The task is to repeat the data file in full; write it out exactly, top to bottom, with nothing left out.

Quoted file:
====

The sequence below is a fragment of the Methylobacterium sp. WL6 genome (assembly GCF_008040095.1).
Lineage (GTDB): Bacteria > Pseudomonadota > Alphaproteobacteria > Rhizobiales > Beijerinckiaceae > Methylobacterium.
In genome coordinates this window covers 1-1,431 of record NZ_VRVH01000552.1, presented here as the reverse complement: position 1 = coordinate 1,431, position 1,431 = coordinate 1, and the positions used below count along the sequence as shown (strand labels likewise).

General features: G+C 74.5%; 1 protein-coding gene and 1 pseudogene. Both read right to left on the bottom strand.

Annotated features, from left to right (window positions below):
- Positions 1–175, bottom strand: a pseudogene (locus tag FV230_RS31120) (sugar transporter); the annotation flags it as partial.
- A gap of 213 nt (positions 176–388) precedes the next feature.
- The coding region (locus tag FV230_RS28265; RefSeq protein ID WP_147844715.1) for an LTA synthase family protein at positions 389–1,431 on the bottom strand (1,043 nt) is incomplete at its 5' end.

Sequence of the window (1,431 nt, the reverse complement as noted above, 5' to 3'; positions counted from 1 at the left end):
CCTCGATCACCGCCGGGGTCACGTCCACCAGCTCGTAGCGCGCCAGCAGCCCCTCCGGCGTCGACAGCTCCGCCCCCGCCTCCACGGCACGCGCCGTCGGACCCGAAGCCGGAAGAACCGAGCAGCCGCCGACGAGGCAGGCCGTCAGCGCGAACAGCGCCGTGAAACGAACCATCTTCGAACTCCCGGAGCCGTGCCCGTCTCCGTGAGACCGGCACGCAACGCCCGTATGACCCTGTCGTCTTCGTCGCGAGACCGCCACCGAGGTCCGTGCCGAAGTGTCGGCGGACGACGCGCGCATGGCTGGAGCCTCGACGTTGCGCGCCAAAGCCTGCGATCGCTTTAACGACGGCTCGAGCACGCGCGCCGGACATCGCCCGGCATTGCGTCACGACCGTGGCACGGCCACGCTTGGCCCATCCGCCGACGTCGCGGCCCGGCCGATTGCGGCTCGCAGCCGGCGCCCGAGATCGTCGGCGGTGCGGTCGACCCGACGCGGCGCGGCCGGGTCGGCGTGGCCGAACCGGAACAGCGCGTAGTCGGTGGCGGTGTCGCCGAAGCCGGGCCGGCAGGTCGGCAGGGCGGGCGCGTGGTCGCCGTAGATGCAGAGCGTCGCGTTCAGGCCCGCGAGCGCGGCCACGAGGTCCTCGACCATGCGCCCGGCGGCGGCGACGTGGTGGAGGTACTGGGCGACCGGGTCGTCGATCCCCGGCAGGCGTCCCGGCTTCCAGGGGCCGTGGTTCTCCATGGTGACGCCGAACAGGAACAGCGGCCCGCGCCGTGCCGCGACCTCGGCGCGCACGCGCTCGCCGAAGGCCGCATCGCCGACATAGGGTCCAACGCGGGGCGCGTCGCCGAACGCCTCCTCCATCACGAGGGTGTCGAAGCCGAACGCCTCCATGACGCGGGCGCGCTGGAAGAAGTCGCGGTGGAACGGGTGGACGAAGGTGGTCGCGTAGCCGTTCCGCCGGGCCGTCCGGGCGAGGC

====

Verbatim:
The sequence below is a fragment of the Methylobacterium sp. WL6 genome (assembly GCF_008040095.1).
Lineage (GTDB): Bacteria > Pseudomonadota > Alphaproteobacteria > Rhizobiales > Beijerinckiaceae > Methylobacterium.
In genome coordinates this window covers 1-1,431 of record NZ_VRVH01000552.1, presented here as the reverse complement: position 1 = coordinate 1,431, position 1,431 = coordinate 1, and the positions used below count along the sequence as shown (strand labels likewise).

General features: G+C 74.5%; 1 protein-coding gene and 1 pseudogene. Both read right to left on the bottom strand.

Annotated features, from left to right (window positions below):
- Positions 1–175, bottom strand: a pseudogene (locus tag FV230_RS31120) (sugar transporter); the annotation flags it as partial.
- A gap of 213 nt (positions 176–388) precedes the next feature.
- The coding region (locus tag FV230_RS28265; RefSeq protein ID WP_147844715.1) for an LTA synthase family protein at positions 389–1,431 on the bottom strand (1,043 nt) is incomplete at its 5' end.

Sequence of the window (1,431 nt, the reverse complement as noted above, 5' to 3'; positions counted from 1 at the left end):
CCTCGATCACCGCCGGGGTCACGTCCACCAGCTCGTAGCGCGCCAGCAGCCCCTCCGGCGTCGACAGCTCCGCCCCCGCCTCCACGGCACGCGCCGTCGGACCCGAAGCCGGAAGAACCGAGCAGCCGCCGACGAGGCAGGCCGTCAGCGCGAACAGCGCCGTGAAACGAACCATCTTCGAACTCCCGGAGCCGTGCCCGTCTCCGTGAGACCGGCACGCAACGCCCGTATGACCCTGTCGTCTTCGTCGCGAGACCGCCACCGAGGTCCGTGCCGAAGTGTCGGCGGACGACGCGCGCATGGCTGGAGCCTCGACGTTGCGCGCCAAAGCCTGCGATCGCTTTAACGACGGCTCGAGCACGCGCGCCGGACATCGCCCGGCATTGCGTCACGACCGTGGCACGGCCACGCTTGGCCCATCCGCCGACGTCGCGGCCCGGCCGATTGCGGCTCGCAGCCGGCGCCCGAGATCGTCGGCGGTGCGGTCGACCCGACGCGGCGCGGCCGGGTCGGCGTGGCCGAACCGGAACAGCGCGTAGTCGGTGGCGGTGTCGCCGAAGCCGGGCCGGCAGGTCGGCAGGGCGGGCGCGTGGTCGCCGTAGATGCAGAGCGTCGCGTTCAGGCCCGCGAGCGCGGCCACGAGGTCCTCGACCATGCGCCCGGCGGCGGCGACGTGGTGGAGGTACTGGGCGACCGGGTCGTCGATCCCCGGCAGGCGTCCCGGCTTCCAGGGGCCGTGGTTCTCCATGGTGACGCCGAACAGGAACAGCGGCCCGCGCCGTGCCGCGACCTCGGCGCGCACGCGCTCGCCGAAGGCCGCATCGCCGACATAGGGTCCAACGCGGGGCGCGTCGCCGAACGCCTCCTCCATCACGAGGGTGTCGAAGCCGAACGCCTCCATGACGCGGGCGCGCTGGAAGAAGTCGCGGTGGAACGGGTGGACGAAGGTGGTCGCGTAGCCGTTCCGCCGGGCCGTCCGGGCGAGGC